Have you ever stopped to wonder... If Jesus was here today how would He respond to those living with the after effects of trauma? With PTSD?
When you look through the hundreds of books that have been written about Jesus being the "perfect counselor," you'll see that most of them focus on His keen ability to love people for who they are and accept them for where they're at. They also focus on his character as a good listener (demonstrated by how He was always asking questions) and a compassionate person.
While all of this is true, many of us still wonder, "What would Jesus say to those who struggle with PTSD? What would He think of modern treatments and medication? Would He even call our experiences traumatic?"
Although we can’t pretend to know God's mind, we can use what we know about His character to help us see how He'd respond to the suffering faced by trauma victims. With this in mind, there are four things He might say to someone struggling with PTSD.
“I'm not uncomfortable because of your trauma. You're not too damaged for Me to relate to.”
Unfortunately, God’s people have always suffered from trauma. Look at the history behind both the Old and the New Testament and repeatedly you'll find the Israelite nation was overtaken and placed in captivity. Then we watch as Jesus is betrayed, tortured, and crucified. His apostles were imprisoned, beaten and executed. His followers were also persecuted. None of this was easy. In fact, many of them probably had PTSD too. None of this is new and Jesus knows it. This is what makes Him so well-equipped to take on trauma's burden.
“Your wounds aren't for nothing. There's purpose in your pain.”
Trauma changes a person but this doesn't have to be for the worse. While many people think of this as a catalyst to a downward spiral, it can propel you towards a positive transformation. When we let this happen in our lives, God will use what seems like huge gaping wounds for His glory. Think about these people for a moment:
- Noah lost all his friends to a flood.
- Abraham walked up a mountain, fully prepared to kill His own son.
- Joseph's own brothers betrayed him, selling him into slavery.
- Moses was abandoned as a child.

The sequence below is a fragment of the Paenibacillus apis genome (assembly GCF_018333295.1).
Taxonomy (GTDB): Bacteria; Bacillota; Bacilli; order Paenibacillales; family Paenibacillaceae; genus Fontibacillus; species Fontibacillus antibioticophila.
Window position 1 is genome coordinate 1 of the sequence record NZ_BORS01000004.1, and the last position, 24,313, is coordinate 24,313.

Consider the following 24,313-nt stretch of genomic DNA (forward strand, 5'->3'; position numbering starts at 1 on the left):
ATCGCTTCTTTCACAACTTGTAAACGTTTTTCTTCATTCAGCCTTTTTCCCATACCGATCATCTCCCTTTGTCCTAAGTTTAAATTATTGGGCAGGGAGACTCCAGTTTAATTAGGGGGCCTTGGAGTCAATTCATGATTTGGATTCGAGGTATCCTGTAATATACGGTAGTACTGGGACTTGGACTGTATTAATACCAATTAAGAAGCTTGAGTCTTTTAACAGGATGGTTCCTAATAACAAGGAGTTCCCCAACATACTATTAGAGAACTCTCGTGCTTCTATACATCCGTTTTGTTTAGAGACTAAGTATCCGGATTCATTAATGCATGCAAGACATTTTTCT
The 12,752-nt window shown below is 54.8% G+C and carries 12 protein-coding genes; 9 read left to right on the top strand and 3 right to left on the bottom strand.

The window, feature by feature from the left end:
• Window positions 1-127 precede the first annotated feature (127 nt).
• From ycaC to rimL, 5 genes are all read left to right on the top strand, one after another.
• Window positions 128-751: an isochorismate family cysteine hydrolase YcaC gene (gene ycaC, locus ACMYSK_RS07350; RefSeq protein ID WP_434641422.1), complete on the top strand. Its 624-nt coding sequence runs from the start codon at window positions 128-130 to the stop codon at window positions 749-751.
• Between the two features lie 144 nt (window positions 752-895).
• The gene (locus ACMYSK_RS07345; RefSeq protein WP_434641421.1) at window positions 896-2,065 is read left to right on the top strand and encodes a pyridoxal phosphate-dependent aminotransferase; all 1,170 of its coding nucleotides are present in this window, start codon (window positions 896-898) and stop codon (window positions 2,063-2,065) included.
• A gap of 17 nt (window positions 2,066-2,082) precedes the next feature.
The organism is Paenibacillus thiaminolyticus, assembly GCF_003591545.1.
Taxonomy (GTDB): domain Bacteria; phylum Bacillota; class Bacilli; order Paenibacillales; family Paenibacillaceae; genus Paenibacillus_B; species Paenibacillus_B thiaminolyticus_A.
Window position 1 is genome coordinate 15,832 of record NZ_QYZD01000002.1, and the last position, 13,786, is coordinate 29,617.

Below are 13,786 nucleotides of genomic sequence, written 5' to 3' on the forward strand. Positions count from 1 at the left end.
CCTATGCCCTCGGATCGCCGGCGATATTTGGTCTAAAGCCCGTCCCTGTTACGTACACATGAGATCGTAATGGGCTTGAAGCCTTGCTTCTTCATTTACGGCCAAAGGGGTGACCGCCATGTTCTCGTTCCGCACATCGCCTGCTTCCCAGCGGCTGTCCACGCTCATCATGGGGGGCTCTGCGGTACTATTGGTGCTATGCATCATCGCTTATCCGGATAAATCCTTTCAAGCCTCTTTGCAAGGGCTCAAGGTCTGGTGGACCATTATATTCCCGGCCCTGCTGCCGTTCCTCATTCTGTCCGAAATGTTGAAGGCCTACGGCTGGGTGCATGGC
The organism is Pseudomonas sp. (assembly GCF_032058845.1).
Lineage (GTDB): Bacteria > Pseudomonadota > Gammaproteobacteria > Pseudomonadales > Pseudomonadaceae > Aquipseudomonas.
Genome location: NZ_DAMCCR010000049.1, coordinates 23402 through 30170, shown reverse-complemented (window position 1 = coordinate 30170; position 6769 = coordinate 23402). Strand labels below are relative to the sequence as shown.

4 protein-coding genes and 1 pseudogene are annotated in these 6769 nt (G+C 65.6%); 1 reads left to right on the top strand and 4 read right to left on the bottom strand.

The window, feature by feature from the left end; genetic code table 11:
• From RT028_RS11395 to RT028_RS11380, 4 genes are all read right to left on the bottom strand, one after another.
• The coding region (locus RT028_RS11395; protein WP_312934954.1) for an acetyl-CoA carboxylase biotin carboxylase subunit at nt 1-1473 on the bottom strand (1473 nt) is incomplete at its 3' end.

What one thing did they all have in common though? They all went on to become great leaders - leaders who were shaped by their experience.
Hear more about what my wounds have taught me
Learn what your wounds can be teaching you too....
“The scars are there to tell a story.”
You can't return to your “pre-trauma” self. While words like “restoration,” “redemption” and “healing.” are wonderful, they don't feel right to someone who's been traumatized because it simply isn't natural to be unchanged by an unnatural experience.
Look at Jesus in the upper room and you'll see that His scars are still present. While He'd conquered the grave, the scars from His trauma still remained. Why? So Thomas could come to faith.
Sure Christ could have had a new, unblemished body after defeating death but He chose to keep the scars to make His testimony complete. He lets you keep your scars so you can share your story with others... A story of how you've risen up to live with purpose and power.
“Depend on your doctors, but abide in Me.”
While others may tell you that you don't need medicine, in reality it works hand-in-hand with faith and miracles. Undoubtedly, faith plays a huge role in your healing but even Jesus advocated for the use of medicine (Mark 2:17, “It is not those who are healthy who need a physician, but those who are sick.”). In fact, the apostle Luke was a doctor. Faith and medicine are not enemies. They're meant to work together.
When you need a little more than a friend....
I'm here for you!
The next time you find yourself struggling to reconcile your faith with your trauma, consider what Jesus may be saying...
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This is such a lovely, insightful post! It gave me such a feeling of warmth to think of Jesus comforting and accepting those who have been through trauma!ReplyDelete
Thank you. I truly believe that's what He'd do.Delete
Great post! Thanks so much for sharing!ReplyDelete
I appreciate how you brought in some great people of faith and the trauma they faced and how God used them.ReplyDelete